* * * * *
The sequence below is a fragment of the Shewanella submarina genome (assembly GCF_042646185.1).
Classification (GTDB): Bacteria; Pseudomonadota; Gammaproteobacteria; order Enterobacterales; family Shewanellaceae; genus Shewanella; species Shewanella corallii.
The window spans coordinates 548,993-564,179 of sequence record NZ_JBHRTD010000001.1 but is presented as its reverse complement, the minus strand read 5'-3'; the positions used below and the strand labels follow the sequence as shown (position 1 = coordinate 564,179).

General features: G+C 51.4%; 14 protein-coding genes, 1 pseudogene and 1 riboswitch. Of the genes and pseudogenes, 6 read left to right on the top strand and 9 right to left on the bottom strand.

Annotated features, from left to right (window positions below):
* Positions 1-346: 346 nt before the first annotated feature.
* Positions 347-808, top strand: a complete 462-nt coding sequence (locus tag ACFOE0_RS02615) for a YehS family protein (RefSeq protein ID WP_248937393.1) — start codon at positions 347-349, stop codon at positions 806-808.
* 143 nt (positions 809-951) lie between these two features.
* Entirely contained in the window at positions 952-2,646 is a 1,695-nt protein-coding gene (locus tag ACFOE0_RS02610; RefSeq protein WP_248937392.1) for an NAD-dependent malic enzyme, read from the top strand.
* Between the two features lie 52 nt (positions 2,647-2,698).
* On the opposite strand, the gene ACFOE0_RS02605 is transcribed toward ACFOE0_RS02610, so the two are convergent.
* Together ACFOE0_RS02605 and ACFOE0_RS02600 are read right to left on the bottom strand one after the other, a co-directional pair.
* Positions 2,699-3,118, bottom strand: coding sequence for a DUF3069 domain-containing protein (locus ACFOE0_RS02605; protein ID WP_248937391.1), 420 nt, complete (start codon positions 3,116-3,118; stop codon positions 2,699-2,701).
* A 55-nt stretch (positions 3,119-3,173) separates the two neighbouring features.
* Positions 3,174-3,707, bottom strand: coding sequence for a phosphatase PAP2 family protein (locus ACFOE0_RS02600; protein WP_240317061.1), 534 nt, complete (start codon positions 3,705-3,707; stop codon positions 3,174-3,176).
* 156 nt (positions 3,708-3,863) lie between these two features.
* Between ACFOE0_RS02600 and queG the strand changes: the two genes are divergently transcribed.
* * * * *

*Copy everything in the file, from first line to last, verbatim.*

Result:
The sequence below is a fragment of the Shewanella submarina genome (assembly GCF_042646185.1).
Classification (GTDB): Bacteria; Pseudomonadota; Gammaproteobacteria; order Enterobacterales; family Shewanellaceae; genus Shewanella; species Shewanella corallii.
The window spans coordinates 548,993-564,179 of sequence record NZ_JBHRTD010000001.1 but is presented as its reverse complement, the minus strand read 5'-3'; the positions used below and the strand labels follow the sequence as shown (position 1 = coordinate 564,179).

General features: G+C 51.4%; 14 protein-coding genes, 1 pseudogene and 1 riboswitch. Of the genes and pseudogenes, 6 read left to right on the top strand and 9 right to left on the bottom strand.

Annotated features, from left to right (window positions below):
* Positions 1-346: 346 nt before the first annotated feature.
* Positions 347-808, top strand: a complete 462-nt coding sequence (locus tag ACFOE0_RS02615) for a YehS family protein (RefSeq protein ID WP_248937393.1) — start codon at positions 347-349, stop codon at positions 806-808.
* 143 nt (positions 809-951) lie between these two features.
* Entirely contained in the window at positions 952-2,646 is a 1,695-nt protein-coding gene (locus tag ACFOE0_RS02610; RefSeq protein WP_248937392.1) for an NAD-dependent malic enzyme, read from the top strand.
* Between the two features lie 52 nt (positions 2,647-2,698).
* On the opposite strand, the gene ACFOE0_RS02605 is transcribed toward ACFOE0_RS02610, so the two are convergent.
* Together ACFOE0_RS02605 and ACFOE0_RS02600 are read right to left on the bottom strand one after the other, a co-directional pair.
* Positions 2,699-3,118, bottom strand: coding sequence for a DUF3069 domain-containing protein (locus ACFOE0_RS02605; protein ID WP_248937391.1), 420 nt, complete (start codon positions 3,116-3,118; stop codon positions 2,699-2,701).
* A 55-nt stretch (positions 3,119-3,173) separates the two neighbouring features.
* Positions 3,174-3,707, bottom strand: coding sequence for a phosphatase PAP2 family protein (locus ACFOE0_RS02600; protein WP_240317061.1), 534 nt, complete (start codon positions 3,705-3,707; stop codon positions 3,174-3,176).
* 156 nt (positions 3,708-3,863) lie between these two features.
* Between ACFOE0_RS02600 and queG the strand changes: the two genes are divergently transcribed.